וּמַאן דְּאָמַר אַרְבָּעָה, קָסָבַר: אָסוּר לְהִשְׁתַּמֵּשׁ תַּחַת הַקּוֹרָה! And the one who said four handbreadths holds that the alleyway is considered as if it were sealed from the inside edge of the cross beam, and consequently it is prohibited to utilize the area beneath the cross beam. As the area beneath the cross beam is not part of the alleyway, a significant demarcation, i.e., one of four handbreadths, is required within the alleyway itself.
לָא, דְּכוּלֵּי עָלְמָא קָסָבְרִי מוּתָּר לְהִשְׁתַּמֵּשׁ תַּחַת הַקּוֹרָה, וּבְהָא קָא מִיפַּלְגִי: מָר סָבַר קוֹרָה מִשּׁוּם הֶיכֵּר, וּמָר סָבַר קוֹרָה מִשּׁוּם מְחִיצָה. The Gemara rejects this explanation: No, everyone agrees that it is permitted to utilize the area beneath the cross beam, and they disagree with regard to this: This Master, Rav Yosef, holds that a cross beam functions in an alleyway as a conspicuous marker that demarcates the alleyway from the public domain, and consequently a mere handbreadth is sufficient, as even a handbreadth is sufficiently conspicuous. And this Master, Abaye, holds that a cross beam serves as a partition, and a partition is not effective for an area of less than four handbreadths. The principle that an outer edge descends and seals the alleyway does not apply if the beam is higher than twenty cubits. In order for it to be considered a partition, there must be at least four handbreadths that are less than twenty cubits beneath the cross beam.
וְאִיבָּעֵית אֵימָא, דְּכוּלֵּי עָלְמָא קוֹרָה מִשּׁוּם הֶיכֵּר, וְהָכָא — בְּהֶיכֵּר שֶׁל מַטָּה וּבְהֶיכֵּר שֶׁל מַעְלָה קָא מִיפַּלְגִי, דְּמָר סָבַר אָמְרִינַן הֶיכֵּר שֶׁל מַטָּה כְּהֶיכֵּר שֶׁל מַעְלָה, וּמָר סָבַר לָא אָמְרִינַן הֶיכֵּר שֶׁל מַטָּה כְּהֶיכֵּר שֶׁל מַעְלָה. The Gemara proposes an alternative explanation: And if you wish, say instead that everyone agrees that a cross beam serves as a conspicuous marker, and here they disagree with regard to the relationship between a conspicuous marker below, i.e., the raised area of the alleyway, and a conspicuous marker above, i.e., the cross beam. This Master, Rav Yosef, holds that we say that the halakha that governs the conspicuous marker below is like the halakha that applies to the conspicuous marker above, and one handbreadth suffices. And this Master, Abaye, holds that we do not say that the halakha that governs the conspicuous marker below is like the halakha that applies to the conspicuous marker above. The lower sign must be more prominent and extend four handbreadths.
וְאִיבָּעֵית אֵימָא: דְּכוּלֵּי עָלְמָא אָמְרִינַן: הֶיכֵּר שֶׁל מַטָּה כְּהֶיכֵּר שֶׁל מַעְלָה, וְהָכָא בִּגְזֵירָה שֶׁמָּא יִפְחוֹת קָמִיפַּלְגִי. The Gemara proposes yet another explanation of the amoraic dispute: And if you wish, say instead that everyone agrees that we say that fundamentally, the halakha that governs the conspicuous marker below is like the halakha that applies to the conspicuous marker above, and even a handbreadth should suffice. But here they disagree whether the Sages decreed that four handbreadths are necessary, lest people treading upon it will erode and diminish the raised area. Rav Yosef is not concerned that it will be diminished and therefore holds that a raised area of a handbreadth is sufficient, whereas Abaye is concerned that the raised area of a handbreadth will erode to less than a handbreadth, rendering it inconspicuous, and the alleyway will come to be utilized in a prohibited manner.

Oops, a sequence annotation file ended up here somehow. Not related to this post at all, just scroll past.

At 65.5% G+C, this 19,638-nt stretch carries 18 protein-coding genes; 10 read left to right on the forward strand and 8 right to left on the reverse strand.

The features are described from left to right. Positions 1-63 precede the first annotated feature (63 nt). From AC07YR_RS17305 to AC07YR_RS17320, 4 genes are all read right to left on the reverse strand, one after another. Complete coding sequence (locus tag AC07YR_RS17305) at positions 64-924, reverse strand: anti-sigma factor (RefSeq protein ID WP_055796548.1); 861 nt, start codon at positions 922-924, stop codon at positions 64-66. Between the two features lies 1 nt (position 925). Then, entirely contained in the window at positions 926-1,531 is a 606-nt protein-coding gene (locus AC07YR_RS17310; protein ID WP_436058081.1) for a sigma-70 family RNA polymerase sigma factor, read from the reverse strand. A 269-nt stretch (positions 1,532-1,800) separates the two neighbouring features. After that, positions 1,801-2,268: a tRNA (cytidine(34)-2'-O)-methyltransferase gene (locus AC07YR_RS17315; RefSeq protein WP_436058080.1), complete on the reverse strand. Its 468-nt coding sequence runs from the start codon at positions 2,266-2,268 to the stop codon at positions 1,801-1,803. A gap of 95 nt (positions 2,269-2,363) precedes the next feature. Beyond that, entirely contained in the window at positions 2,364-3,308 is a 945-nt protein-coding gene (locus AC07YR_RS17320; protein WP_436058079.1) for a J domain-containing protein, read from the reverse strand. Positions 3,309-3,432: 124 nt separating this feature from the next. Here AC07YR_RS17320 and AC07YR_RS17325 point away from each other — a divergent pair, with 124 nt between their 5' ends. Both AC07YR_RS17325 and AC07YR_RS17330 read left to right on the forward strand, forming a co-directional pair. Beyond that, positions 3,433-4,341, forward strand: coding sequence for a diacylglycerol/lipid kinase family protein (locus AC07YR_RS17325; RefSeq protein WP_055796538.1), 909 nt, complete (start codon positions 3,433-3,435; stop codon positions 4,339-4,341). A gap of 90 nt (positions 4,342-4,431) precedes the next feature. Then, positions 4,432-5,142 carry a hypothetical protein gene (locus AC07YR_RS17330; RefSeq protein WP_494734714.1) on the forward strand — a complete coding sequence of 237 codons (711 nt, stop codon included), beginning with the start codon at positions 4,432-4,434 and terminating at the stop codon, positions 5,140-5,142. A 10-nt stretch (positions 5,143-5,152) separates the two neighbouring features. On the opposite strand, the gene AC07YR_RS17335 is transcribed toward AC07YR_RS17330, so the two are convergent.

הָיָה פָּחוֹת מֵעֲשָׂרָה טְפָחִים וְחָקַק בּוֹ לְהַשְׁלִימוֹ לַעֲשָׂרָה, כַּמָּה חוֹקֵק? כַּמָּה חוֹקֵק?! כַּמָּה דִּצְרִיךְ לֵיהּ! אֶלָּא מִשְׁכּוֹ בְּכַמָּה? רַב יוֹסֵף אָמַר: בְּאַרְבָּעָה, אַבָּיֵי אָמַר: בְּאַרְבַּע אַמּוֹת. The Gemara considers a new case: If the cross beam spanning the entrance to an alleyway was less than ten handbreadths above the ground, and one hollowed out the ground under the cross beam in order to complete the distance from the ground to the cross beam to ten, how much must he hollow out? The Gemara is surprised by the question: How much must he hollow out? However much is necessary for it to increase the height to at least ten handbreadths. Rather, the question is as follows: How far must the hollowed-out area extend into the alleyway in order to render it permitted to carry throughout the alleyway? Rav Yosef said: Four handbreadths. Abaye said: Four cubits.
לֵימָא בִּדְרַבִּי אַמֵּי וְרַבִּי אַסִּי קָמִיפַּלְגִי, דְּאִיתְּמַר: מָבוֹי שֶׁנִּפְרַץ מִצִּידּוֹ כְּלַפֵּי רֹאשׁוֹ, אִיתְּמַר מִשְּׁמֵיהּ דְּרַבִּי אַמֵּי וְרַבִּי אַסִּי: אִם יֵשׁ שָׁם פַּס אַרְבָּעָה — מַתִּיר בְּפִירְצָה עַד עֶשֶׂר. The Gemara suggests: Let us say that these amora’im disagree with regard to the ruling of Rabbi Ami and Rabbi Asi. As it was stated with regard to the following question: If the side wall of an alleyway was breached toward its entrance, i.e., close to where the alleyway opens into the public domain, what is the halakha? It was stated in the name of Rabbi Ami and Rabbi Asi: If an upright board four handbreadths wide remains of the original wall or is set up where the original wall had ended, the cross beam or side post at the entrance to the alleyway renders it permitted to carry in the alleyway even if there is a breach of up to ten cubits wide.